You would if you could right? A bit like this article, the process of launching a new business begins with a lot of questions. Firstly, what’s my idea? Then, what problem does it solve? Next, how do I build a minimum viable product, how can I prove concept, and how can I find a product market fit? And finally, how will I tell people about it? Of course that is still vastly oversimplifying how complex and challenging it can be to get a business off the ground. And you thought all you needed was an idea!
Well, ok, here’s some good news: if all you have is an idea, but you’re the kind of person who really backs themselves and believes 100% in what you are about to do, you can get help. It’s not cheating to ask for it, it’s sensible, it will save you time, and, in the long run, it will save you money. Now for the tricky part; who do you ask?
According to Ritam at Studio Graphene, a start-up struggling with the bootstrapping blues used to have 3 options:
- Hire freelancers; problem, they are expensive, not necessarily as committed and certainly not as invested in the project as you are, and therefore liable to do a disappearing act at the first sign of trouble;
- Hire a whole team; works well, if you can afford to pay 10 salaries, or give up all of your equity whilst desperately trying to persuade 10 strangers that you are the next Steve Jobs; or
- Go to an agency; pay extra, in other words, for somebody to put you in touch with one of the above 2 sets of people.
Now, Ritam at Studio Graphene wants me to tell you about a 4th way. Can you guess? That’s right! Well actually, according to Ritam, there are really 2 4th ways, but the one involving Studio Graphene is much better than this one: hire a rockstar co-founder. Firstly, it’s easier said than done, and secondly, Ritam tells me a story about a recent client of Studio Graphene’s who had hired said rockstar founder. This was the real mccoy, right down from his ‘tache to his tats. The rockstar spent 3 months wrestling with a problem that involved building a small and lightweight web tool. In the end he walked away swearing it couldn’t be done. Studio Graphene built it that weekend. “We love working with start-ups”, Ritam says, “we are agile and flexible and we help to create something tangible in partnership with our clients”.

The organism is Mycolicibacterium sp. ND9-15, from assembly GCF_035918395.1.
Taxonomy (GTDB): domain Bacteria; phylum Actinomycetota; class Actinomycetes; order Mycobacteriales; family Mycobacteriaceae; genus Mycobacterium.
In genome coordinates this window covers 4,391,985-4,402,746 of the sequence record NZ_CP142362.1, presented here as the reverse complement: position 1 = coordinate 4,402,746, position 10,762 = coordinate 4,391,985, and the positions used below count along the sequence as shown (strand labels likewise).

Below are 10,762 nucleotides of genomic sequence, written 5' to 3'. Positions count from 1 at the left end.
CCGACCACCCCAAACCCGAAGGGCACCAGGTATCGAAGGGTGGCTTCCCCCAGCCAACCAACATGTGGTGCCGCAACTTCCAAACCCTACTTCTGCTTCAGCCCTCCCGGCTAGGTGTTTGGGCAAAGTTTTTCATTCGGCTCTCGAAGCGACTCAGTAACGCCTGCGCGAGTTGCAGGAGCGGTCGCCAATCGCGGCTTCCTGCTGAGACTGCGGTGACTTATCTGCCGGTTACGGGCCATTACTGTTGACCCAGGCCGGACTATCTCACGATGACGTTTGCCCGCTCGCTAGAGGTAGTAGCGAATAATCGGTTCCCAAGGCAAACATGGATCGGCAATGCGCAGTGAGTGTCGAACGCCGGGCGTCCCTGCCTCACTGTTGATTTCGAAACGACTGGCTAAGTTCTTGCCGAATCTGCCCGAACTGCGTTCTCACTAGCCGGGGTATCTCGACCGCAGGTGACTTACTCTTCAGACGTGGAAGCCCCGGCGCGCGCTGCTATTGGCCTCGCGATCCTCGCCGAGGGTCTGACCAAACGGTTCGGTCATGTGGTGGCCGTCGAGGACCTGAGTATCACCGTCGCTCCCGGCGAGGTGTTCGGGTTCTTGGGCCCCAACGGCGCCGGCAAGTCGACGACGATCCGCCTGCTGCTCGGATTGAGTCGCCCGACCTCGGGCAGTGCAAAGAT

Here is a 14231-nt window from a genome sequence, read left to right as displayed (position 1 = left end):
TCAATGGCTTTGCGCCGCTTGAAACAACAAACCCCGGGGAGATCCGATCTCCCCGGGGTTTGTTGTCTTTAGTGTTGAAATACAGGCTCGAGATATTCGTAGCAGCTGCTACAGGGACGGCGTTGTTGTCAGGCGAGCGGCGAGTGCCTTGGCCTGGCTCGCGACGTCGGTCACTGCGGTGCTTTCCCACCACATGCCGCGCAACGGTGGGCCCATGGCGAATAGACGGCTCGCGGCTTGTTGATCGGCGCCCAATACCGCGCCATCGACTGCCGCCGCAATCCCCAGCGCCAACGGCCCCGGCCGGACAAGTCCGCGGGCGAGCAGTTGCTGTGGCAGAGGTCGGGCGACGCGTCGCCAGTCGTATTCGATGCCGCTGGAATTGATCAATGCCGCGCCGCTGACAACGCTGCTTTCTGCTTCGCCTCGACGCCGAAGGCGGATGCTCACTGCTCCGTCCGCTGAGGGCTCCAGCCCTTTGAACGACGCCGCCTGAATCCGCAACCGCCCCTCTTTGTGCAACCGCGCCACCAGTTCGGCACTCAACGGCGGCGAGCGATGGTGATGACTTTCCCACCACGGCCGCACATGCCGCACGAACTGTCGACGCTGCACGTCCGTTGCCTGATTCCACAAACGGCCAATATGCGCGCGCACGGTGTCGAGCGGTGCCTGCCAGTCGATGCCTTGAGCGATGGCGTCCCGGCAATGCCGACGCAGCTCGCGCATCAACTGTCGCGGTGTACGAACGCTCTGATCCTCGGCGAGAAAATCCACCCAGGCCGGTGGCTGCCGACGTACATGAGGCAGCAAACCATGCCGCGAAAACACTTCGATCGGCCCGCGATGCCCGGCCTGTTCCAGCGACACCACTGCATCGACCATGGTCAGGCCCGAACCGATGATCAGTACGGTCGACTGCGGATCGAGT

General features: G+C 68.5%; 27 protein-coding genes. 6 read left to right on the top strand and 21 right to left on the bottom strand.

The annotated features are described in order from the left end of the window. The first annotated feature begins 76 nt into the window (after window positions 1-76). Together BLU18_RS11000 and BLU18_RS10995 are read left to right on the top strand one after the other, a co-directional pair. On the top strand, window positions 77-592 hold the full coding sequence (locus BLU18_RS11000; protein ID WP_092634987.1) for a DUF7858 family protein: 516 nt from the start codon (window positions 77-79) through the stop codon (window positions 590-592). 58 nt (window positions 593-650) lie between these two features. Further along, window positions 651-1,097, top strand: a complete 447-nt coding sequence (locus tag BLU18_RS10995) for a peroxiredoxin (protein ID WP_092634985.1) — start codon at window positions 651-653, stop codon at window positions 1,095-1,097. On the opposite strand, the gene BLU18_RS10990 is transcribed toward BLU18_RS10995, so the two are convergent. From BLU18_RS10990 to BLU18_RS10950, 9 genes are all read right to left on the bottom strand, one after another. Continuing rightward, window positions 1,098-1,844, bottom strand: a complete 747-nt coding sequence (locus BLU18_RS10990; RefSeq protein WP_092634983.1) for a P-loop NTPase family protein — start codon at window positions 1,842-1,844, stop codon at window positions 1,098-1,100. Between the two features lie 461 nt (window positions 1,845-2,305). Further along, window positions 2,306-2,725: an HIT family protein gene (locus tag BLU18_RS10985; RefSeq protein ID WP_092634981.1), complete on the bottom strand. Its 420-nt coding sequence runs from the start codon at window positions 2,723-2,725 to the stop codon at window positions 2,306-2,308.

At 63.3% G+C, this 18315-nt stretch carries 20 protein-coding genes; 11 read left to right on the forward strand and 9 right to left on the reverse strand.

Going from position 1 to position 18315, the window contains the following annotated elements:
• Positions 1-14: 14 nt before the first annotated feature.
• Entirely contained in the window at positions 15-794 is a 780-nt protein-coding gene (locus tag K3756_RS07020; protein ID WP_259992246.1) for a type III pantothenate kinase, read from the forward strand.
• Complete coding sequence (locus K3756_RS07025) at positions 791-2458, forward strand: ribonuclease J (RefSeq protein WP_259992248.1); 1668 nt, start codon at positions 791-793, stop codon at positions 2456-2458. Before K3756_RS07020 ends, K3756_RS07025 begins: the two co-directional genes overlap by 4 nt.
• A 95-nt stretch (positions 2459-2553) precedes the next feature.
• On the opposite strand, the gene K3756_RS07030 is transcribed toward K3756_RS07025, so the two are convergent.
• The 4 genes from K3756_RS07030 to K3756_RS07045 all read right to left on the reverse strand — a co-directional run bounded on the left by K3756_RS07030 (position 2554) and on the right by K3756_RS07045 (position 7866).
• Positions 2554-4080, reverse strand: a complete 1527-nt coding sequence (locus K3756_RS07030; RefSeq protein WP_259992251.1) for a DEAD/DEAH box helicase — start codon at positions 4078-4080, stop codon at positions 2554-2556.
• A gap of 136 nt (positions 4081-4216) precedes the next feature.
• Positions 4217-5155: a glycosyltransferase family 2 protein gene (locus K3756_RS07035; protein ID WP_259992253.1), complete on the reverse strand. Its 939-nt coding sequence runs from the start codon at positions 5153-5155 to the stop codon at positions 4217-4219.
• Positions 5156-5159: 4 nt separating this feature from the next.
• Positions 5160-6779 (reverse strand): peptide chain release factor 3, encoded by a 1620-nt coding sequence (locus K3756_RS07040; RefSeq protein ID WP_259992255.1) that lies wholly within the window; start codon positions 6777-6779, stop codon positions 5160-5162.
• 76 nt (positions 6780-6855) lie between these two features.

Here is an expression you will never have heard used before by anybody connected to a disruptive start-up. Ritam is, Studio Graphene are, refreshingly corporate. Am I drawing a line in the sand here? Is saying that like when Bob Dylan “went electric” at the Newport Folk Festival in ‘65. Not really, it’s just that people making the same mistakes over and over again gets boring. Just because you are a start-up doesn’t mean you are a protected species. Doesn’t mean you don’t have to plan ahead. You know all those billionaire founders who claim that they wrote their idea on the back of a fag packet and signed all their contracts in blood whilst high. They were lying. They made it because they worked hard, and worked well. “We try to bring structure to haphazardness”, says Ritam. Quite.
You can ring Studio Graphene and arrange a meeting. Besides Ritam, and amongst others, there is Roberto, the tech frontman, Giorgia, the marketeer, Ben, the outrageous designer, Tom, the growth guru and Ringo, the drummer. I made the last one up, but the point is they are not so corporate after all, they just understand that business will always be business, and they are good at it, and they can help you. Yes, they will charge you some money, a bespoke quote will be prepared for each and every unique challenge, and they may want to meet you before they agree to work with you. They don’t like being bogged down by legal agreements but they do like working collaboratively with people. “We are type A personalities”, Ritam explains.
“Our job”, he adds, “is to get ourselves fired”. What he means is that his team will make sure you have everything you need for your journey from “start-up”, to “scale-up”; visuals, feasibility studies, technical outlines, marketing strategy, MVP, prototyping, pre-totyping. Like Yoda, or Mary Poppins, this lot don’t hang around once their “work here is done”. “But don’t you take a big chunk of equity and hang around until they get funded”, I ask Ritam, wide eyed with astonishment, “what kind of a consultancy are you?” “A start-up studio, young paduan”, he smiles with his eyes.
30/50% of Studio Graphene’s business comes from referrals, and 90% of their time is spent on delivery. The team go to events “to listen”. In Silicon Valley, says Ritam, you are either a somebody, or you are a nobody. London is not like that. It’s a melting pot. In London you have to work hard to fail! If you work hard with Studio Graphene instead, you will be investor ready in a matter of months.
Studio Graphene deals with the gritty reality of the start-up world, and a bit of the fun part too. That’s why they ask bloggers like me to write about them. Since they are not a corporate entity they are forced to work with the disadvantaged. Just kidding. Getting yourself off the ground with Studio Graphene will likely cost you a few thousand pounds. It will be made clear to you from the outset exactly what you will be getting. You will know who is working on what. You will know how many hours they will be spending on each different part of the project. If you would like, they will text you when they go for a crap. When they are finished, you will be pleased, and you will probably be more intelligent. They have form.
When you speak to Studio Graphene, tell them I sent you. They are very bright and they can fix your business. Or help you build it. Try their website: See you on the other side.